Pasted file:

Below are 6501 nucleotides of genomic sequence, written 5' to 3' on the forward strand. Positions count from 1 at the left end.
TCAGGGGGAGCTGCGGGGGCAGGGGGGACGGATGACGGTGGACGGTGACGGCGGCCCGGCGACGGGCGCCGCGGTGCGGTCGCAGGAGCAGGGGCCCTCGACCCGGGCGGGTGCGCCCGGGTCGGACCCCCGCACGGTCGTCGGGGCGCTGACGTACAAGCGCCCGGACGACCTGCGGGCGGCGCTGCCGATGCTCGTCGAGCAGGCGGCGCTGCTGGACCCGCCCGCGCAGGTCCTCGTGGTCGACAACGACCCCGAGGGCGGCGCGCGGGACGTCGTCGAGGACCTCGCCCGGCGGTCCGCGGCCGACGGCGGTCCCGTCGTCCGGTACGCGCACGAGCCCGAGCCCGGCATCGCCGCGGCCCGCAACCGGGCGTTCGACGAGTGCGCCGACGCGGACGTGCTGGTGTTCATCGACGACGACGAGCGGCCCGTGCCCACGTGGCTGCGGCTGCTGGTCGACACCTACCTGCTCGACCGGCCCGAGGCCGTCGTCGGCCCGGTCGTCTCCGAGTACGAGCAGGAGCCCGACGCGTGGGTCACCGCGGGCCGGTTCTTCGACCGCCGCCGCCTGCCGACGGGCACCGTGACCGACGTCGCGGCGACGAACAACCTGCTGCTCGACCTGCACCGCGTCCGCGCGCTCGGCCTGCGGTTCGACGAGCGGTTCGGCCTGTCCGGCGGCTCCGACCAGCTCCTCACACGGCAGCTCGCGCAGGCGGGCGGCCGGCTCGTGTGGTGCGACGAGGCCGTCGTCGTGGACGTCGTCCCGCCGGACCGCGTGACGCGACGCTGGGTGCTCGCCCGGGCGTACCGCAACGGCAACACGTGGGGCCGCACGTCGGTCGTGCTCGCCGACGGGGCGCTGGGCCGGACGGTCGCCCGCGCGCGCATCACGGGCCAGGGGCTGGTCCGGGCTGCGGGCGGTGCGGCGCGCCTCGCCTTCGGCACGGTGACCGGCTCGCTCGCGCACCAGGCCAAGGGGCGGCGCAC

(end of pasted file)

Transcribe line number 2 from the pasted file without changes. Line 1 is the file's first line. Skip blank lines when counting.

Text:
TCAGGGGGAGCTGCGGGGGCAGGGGGGACGGATGACGGTGGACGGTGACGGCGGCCCGGCGACGGGCGCCGCGGTGCGGTCGCAGGAGCAGGGGCCCTCGACCCGGGCGGGTGCGCCCGGGTCGGACCCCCGCACGGTCGTCGGGGCGCTGACGTACAAGCGCCCGGACGACCTGCGGGCGGCGCTGCCGATGCTCGTCGAGCAGGCGGCGCTGCTGGACCCGCCCGCGCAGGTCCTCGTGGTCGACAACGACCCCGAGGGCGGCGCGCGGGACGTCGTCGAGGACCTCGCCCGGCGGTCCGCGGCCGACGGCGGTCCCGTCGTCCGGTACGCGCACGAGCCCGAGCCCGGCATCGCCGCGGCCCGCAACCGGGCGTTCGACGAGTGCGCCGACGCGGACGTGCTGGTGTTCATCGACGACGACGAGCGGCCCGTGCCCACGTGGCTGCGGCTGCTGGTCGACACCTACCTGCTCGACCGGCCCGAGGCCGTCGTCGGCCCGGTCGTCTCCGAGTACGAGCAGGAGCCCGACGCGTGGGTCACCGCGGGCCGGTTCTTCGACCGCCGCCGCCTGCCGACGGGCACCGTGACCGACGTCGCGGCGACGAACAACCTGCTGCTCGACCTGCACCGCGTCCGCGCGCTCGGCCTGCGGTTCGACGAGCGGTTCGGCCTGTCCGGCGGCTCCGACCAGCTCCTCACACGGCAGCTCGCGCAGGCGGGCGGCCGGCTCGTGTGGTGCGACGAGGCCGTCGTCGTGGACGTCGTCCCGCCGGACCGCGTGACGCGACGCTGGGTGCTCGCCCGGGCGTACCGCAACGGCAACACGTGGGGCCGCACGTCGGTCGTGCTCGCCGACGGGGCGCTGGGCCGGACGGTCGCCCGCGCGCGCATCACGGGCCAGGGGCTGGTCCGGGCTGCGGGCGGTGCGGCGCGCCTCGCCTTCGGCACGGTGACCGGCTCGCTCGCGCACCAGGCCAAGGGGCGGCGCAC